The U.S. property/casualty insurance industry managed to improve its underwriting results and attain higher net investment income to produce a 12.9 percent increase in pre-tax operating income in the first quarter of 2015 over the prior-year first quarter.
Higher realized capital gains and lower income taxes contributed to a $5.3 billion increase in the industry’s net income, to $18.2 billion for the quarter; however, surplus was flat, with the improvement in net income offset by unrealized capital losses and higher stockholder dividends, according to a report from A.M. Best titled, “Mixed Results for Property/Casualty Segment During the First Quarter of 2015.”
Growth in net premiums written (NPW) was driven by an increase in direct premiums and a decrease in ceded premiums, according to the report. Best said the decline in ceded premiums reflects, in part, the continuing effect of exceedingly soft conditions in the reinsurance market on primary carriers. Net premiums earned (NPE) also increased in the quarter, although at a lower rate than NPW.
Incurred losses, loss adjustment expenses and underwriting expenses all increased at a slower pace than NPE and NPW, driving the improvement in underwriting results for the quarter, which reflected in a combined ratio of 96.0. Catastrophe losses declined by six percent and favorable development of prior years’ loss reserves increased by 14 percent compared to the first quarter of 2014, which slowed growth in incurred losses.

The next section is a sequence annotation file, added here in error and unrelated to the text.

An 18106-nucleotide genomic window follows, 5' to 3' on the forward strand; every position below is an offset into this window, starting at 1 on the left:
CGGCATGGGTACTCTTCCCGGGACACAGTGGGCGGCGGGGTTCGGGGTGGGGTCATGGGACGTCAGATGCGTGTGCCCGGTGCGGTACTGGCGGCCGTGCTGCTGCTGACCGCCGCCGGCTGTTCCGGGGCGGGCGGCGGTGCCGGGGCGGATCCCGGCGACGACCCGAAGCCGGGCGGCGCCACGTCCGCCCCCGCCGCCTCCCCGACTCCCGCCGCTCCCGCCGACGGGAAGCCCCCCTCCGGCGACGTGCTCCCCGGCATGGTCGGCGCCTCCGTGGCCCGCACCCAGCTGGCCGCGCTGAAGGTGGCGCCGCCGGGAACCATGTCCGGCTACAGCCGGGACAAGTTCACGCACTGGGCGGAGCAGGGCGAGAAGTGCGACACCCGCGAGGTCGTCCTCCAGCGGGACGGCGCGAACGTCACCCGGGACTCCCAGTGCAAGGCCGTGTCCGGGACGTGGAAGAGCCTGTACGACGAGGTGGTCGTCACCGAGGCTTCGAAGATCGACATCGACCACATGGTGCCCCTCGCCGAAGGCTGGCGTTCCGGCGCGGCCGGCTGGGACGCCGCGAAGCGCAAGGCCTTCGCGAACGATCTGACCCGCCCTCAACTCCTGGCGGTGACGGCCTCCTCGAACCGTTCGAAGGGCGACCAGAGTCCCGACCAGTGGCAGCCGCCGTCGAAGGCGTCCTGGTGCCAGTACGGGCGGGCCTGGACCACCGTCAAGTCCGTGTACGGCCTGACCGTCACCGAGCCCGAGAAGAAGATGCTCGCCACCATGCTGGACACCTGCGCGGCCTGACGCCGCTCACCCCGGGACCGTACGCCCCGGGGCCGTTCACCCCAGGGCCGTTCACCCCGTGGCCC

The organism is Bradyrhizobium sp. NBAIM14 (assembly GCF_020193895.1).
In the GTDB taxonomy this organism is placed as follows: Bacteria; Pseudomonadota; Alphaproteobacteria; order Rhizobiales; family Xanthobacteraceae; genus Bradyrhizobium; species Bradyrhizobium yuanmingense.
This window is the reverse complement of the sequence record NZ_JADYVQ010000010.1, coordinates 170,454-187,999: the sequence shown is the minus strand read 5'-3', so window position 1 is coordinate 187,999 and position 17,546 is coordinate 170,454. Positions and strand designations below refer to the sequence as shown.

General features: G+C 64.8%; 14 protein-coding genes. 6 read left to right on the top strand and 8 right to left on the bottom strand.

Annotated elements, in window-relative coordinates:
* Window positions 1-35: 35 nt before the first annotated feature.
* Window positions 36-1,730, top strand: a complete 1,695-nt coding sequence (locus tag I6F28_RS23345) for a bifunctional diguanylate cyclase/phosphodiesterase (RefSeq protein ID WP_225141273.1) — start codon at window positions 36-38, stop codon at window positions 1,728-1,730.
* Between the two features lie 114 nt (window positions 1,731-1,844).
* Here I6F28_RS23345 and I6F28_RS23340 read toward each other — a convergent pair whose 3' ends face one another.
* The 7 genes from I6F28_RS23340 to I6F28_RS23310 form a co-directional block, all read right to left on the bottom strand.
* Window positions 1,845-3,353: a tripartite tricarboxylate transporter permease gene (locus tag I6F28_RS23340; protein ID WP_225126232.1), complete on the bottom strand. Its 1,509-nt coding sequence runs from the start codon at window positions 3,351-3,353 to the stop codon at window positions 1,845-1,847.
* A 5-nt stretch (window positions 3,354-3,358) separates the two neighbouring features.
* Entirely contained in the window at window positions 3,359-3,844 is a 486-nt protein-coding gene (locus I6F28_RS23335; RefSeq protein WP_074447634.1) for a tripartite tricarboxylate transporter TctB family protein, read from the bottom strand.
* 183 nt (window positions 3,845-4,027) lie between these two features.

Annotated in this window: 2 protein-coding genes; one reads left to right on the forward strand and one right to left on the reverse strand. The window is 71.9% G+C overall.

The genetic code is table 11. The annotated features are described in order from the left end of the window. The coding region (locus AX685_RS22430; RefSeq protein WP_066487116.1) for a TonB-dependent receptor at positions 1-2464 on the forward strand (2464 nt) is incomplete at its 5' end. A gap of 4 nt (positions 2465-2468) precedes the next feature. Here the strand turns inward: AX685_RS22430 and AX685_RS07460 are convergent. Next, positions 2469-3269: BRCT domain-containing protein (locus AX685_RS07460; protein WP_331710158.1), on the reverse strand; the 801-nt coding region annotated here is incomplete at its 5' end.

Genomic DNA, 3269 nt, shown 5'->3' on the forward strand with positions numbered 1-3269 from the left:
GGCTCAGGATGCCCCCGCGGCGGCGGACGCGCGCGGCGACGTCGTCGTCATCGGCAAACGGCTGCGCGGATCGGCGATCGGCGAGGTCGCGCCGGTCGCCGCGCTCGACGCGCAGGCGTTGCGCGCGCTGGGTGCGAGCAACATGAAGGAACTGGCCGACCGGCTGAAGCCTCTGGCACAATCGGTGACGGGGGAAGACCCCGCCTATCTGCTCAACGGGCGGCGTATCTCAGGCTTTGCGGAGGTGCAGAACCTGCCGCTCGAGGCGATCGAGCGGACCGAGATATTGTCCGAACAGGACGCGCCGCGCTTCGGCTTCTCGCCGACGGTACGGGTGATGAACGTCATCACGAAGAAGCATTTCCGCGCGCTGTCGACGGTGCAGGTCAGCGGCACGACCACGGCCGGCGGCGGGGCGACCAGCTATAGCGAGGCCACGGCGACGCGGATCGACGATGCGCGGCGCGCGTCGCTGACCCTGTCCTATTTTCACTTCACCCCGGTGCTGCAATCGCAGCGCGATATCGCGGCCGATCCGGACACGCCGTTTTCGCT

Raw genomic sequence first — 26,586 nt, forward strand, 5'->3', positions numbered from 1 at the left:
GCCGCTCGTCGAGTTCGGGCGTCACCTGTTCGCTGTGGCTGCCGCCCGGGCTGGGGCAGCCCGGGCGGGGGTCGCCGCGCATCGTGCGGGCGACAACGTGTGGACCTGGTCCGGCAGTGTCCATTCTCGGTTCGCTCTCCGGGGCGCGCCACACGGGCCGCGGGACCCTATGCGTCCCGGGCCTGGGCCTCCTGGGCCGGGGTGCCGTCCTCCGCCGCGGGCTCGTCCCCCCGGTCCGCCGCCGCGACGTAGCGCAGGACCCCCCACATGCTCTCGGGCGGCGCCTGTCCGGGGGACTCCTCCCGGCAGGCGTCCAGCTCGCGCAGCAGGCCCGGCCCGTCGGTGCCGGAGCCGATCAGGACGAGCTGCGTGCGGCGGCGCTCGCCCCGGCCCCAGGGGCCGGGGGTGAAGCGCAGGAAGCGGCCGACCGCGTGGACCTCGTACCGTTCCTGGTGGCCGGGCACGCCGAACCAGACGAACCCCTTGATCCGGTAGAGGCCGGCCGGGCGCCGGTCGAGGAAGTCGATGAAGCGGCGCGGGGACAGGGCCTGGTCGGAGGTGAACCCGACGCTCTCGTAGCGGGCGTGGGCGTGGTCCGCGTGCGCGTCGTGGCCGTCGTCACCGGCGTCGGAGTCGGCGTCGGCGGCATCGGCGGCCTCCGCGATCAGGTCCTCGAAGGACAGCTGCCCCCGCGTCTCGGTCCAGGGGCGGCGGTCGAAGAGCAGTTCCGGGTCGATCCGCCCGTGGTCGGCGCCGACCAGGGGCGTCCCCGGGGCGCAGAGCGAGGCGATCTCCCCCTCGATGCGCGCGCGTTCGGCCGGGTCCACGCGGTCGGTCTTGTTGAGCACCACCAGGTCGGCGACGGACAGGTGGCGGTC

Direct premiums written for the industry grew by 3.9 percent in the first quarter of 2015. The three largest lines—private passenger auto liability, auto physical damage and homeowners/farmowners multi-peril—all showed continued solid growth. The strongest growth rate was in the commercial auto liability line, which had its profitability challenged in 2013 and 2014 by increased claim severity.
As a result of improved underwriting and investment incomes, the industry’s pre-tax operating income increased by 12.9 percent over the first quarter of 2014 to $15.4 billion. The industry’s realized gains were up significantly over the prior year, rising by 56.8 percent to $4.8 billion, primarily related to sales of equities. Incurred taxes declined by 27.5 percent.
Best said that although the personal lines segment remains competitive, it continues to exhibit strengthening capitalization and generally positive operating performance. In addition, the industry continues to take actions to bolster and increase enterprise risk management practices and tighten underwriting standards, many of which have benefited the personal lines segment, according to the ratings agency, Best said.
The commercial lines segment recorded a 3.9 percent increase in direct premiums written through March 31, 2015, to approximately $66.3 billion, up from approximately $63.8 billion during the same period last year. Continuing increases in premium for workers’ compensation, other (general) liability, auto liability and inland marine contributed to this result, according to the report.
Source: A.M. Best
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